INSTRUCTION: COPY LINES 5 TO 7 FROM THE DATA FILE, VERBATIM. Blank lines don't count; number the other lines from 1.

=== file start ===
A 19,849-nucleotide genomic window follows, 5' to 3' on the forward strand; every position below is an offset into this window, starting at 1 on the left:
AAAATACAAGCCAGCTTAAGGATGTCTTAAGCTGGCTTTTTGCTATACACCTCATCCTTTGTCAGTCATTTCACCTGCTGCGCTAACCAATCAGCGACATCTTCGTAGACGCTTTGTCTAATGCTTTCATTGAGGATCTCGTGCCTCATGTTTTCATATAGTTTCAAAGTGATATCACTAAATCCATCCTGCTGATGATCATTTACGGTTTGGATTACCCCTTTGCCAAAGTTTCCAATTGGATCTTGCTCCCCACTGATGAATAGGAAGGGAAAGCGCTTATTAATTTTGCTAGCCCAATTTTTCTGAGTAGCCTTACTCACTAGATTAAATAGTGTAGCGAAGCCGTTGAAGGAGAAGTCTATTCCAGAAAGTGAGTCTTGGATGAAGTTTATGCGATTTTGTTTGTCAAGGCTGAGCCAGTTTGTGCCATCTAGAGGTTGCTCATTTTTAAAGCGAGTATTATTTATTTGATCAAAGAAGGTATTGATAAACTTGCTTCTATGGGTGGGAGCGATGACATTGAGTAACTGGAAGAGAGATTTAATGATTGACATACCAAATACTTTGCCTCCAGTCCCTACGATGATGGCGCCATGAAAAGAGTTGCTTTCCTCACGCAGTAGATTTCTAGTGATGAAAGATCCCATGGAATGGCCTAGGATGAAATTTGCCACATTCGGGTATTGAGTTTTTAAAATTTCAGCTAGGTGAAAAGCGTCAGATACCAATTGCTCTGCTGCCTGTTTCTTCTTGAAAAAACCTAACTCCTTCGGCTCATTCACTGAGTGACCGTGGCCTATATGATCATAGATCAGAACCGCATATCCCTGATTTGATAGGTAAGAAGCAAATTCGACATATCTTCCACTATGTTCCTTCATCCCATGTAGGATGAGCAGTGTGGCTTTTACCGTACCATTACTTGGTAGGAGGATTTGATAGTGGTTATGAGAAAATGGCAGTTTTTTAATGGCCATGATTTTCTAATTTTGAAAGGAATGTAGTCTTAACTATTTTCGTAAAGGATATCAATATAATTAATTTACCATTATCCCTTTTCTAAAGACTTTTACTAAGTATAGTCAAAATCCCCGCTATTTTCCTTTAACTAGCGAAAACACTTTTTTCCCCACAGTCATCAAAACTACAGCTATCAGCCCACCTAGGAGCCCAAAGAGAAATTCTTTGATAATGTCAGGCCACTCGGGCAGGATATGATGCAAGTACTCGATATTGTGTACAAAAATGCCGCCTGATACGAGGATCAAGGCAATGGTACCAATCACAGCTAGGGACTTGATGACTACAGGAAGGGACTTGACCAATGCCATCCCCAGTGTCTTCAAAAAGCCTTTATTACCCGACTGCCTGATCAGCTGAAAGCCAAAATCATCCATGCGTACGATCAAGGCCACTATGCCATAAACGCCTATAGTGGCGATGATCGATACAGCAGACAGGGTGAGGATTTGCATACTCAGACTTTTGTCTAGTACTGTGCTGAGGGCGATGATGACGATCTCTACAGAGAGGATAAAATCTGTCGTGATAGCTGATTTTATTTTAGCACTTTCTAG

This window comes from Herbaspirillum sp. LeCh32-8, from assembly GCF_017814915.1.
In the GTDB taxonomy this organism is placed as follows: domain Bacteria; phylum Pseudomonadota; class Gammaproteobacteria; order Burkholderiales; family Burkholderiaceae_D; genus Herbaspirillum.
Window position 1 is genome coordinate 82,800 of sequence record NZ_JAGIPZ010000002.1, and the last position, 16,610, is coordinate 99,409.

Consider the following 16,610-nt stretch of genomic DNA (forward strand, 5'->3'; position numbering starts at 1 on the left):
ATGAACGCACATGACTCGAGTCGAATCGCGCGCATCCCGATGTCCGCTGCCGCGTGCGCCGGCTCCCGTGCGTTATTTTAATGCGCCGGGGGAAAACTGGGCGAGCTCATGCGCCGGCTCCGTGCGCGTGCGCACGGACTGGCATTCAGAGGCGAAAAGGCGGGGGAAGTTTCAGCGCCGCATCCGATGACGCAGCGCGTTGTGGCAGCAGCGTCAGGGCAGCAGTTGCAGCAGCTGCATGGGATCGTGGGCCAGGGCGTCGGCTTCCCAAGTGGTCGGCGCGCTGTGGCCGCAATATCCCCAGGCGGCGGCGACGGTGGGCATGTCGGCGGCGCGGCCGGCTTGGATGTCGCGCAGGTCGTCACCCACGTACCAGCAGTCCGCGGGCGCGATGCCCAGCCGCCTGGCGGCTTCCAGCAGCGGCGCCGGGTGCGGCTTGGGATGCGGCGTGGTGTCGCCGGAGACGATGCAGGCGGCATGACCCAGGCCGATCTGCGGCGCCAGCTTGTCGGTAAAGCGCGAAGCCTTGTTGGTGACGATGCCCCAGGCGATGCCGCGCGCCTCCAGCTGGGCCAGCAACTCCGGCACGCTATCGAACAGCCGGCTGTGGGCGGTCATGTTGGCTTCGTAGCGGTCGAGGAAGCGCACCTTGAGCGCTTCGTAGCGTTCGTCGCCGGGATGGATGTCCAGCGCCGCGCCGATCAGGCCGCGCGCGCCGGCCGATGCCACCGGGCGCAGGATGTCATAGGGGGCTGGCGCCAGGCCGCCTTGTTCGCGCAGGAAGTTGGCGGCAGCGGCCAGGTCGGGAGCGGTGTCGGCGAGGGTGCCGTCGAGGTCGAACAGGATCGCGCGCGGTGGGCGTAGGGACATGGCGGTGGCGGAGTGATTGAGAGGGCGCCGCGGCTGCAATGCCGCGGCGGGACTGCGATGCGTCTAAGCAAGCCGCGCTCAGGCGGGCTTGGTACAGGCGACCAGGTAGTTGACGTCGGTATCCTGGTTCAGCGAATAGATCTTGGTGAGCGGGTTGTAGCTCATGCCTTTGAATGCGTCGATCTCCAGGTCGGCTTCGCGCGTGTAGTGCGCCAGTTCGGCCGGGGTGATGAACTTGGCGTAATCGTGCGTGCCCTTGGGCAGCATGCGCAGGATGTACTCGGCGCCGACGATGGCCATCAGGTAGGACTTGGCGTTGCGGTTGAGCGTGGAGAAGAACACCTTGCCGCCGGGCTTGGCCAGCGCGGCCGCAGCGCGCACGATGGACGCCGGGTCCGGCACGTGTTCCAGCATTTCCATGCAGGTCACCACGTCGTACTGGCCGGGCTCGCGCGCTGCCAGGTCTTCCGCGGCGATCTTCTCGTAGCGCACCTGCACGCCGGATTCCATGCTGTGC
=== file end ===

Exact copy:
Window position 1 is genome coordinate 82,800 of sequence record NZ_JAGIPZ010000002.1, and the last position, 16,610, is coordinate 99,409.

Consider the following 16,610-nt stretch of genomic DNA (forward strand, 5'->3'; position numbering starts at 1 on the left):
ATGAACGCACATGACTCGAGTCGAATCGCGCGCATCCCGATGTCCGCTGCCGCGTGCGCCGGCTCCCGTGCGTTATTTTAATGCGCCGGGGGAAAACTGGGCGAGCTCATGCGCCGGCTCCGTGCGCGTGCGCACGGACTGGCATTCAGAGGCGAAAAGGCGGGGGAAGTTTCAGCGCCGCATCCGATGACGCAGCGCGTTGTGGCAGCAGCGTCAGGGCAGCAGTTGCAGCAGCTGCATGGGATCGTGGGCCAGGGCGTCGGCTTCCCAAGTGGTCGGCGCGCTGTGGCCGCAATATCCCCAGGCGGCGGCGACGGTGGGCATGTCGGCGGCGCGGCCGGCTTGGATGTCGCGCAGGTCGTCACCCACGTACCAGCAGTCCGCGGGCGCGATGCCCAGCCGCCTGGCGGCTTCCAGCAGCGGCGCCGGGTGCGGCTTGGGATGCGGCGTGGTGTCGCCGGAGACGATGCAGGCGGCATGACCCAGGCCGATCTGCGGCGCCAGCTTGTCGGTAAAGCGCGAAGCCTTGTTGGTGACGATGCCCCAGGCGATGCCGCGCGCCTCCAGCTGGGCCAGCAACTCCGGCACGCTATCGAACAGCCGGCTGTGGGCGGTCATGTTGGCTTCGTAGCGGTCGAGGAAGCGCACCTTGAGCGCTTCGTAGCGTTCGTCGCCGGGATGGATGTCCAGCGCCGCGCCGATCAGGCCGCGCGCGCCGGCCGATGCCACCGGGCGCAGGATGTCATAGGGGGCTGGCGCCAGGCCGCCTTGTTCGCGCAGGAAGTTGGCGGCAGCGGCCAGGTCGGGAGCGGTGTCGGCGAGGGTGCCGTCGAGGTCGAACAGGATCGCGCGCGGTGGGCGTAGGGACATGGCGGTGGCGGAGTGATTGAGAGGGCGCCGCGGCTGCAATGCCGCGGCGGGACTGCGATGCGTCTAAGCAAGCCGCGCTCAGGCGGGCTTGGTACAGGCGACCAGGTAGTTGACGTCGGTATCCTGGTTCAGCGAATAGATCTTGGTGAGCGGGTTGTAGCTCATGCCTTTGAATGCGTCGATCTCCAGGTCGGCTTCGCGCGTGTAGTGCGCCAGTTCGGCCGGGGTGATGAACTTGGCGTAATCGTGCGTGCCCTTGGGCAGCATGCGCAGGATGTACTCGGCGCCGACGATGGCCATCAGGTAGGACTTGGCGTTGCGGTTGAGCGTGGAGAAGAACACCTTGCCGCCGGGCTTGGCCAGCGCGGCCGCAGCGCGCACGATGGACGCCGGGTCCGGCACGTGTTCCAGCATTTCCATGCAGGTCACCACGTCGTACTGGCCGGGCTCGCGCGCTGCCAGGTCTTCCGCGGCGATCTTCTCGTAGCGCACCTGCACGCCGGATTCCATGCTGTGC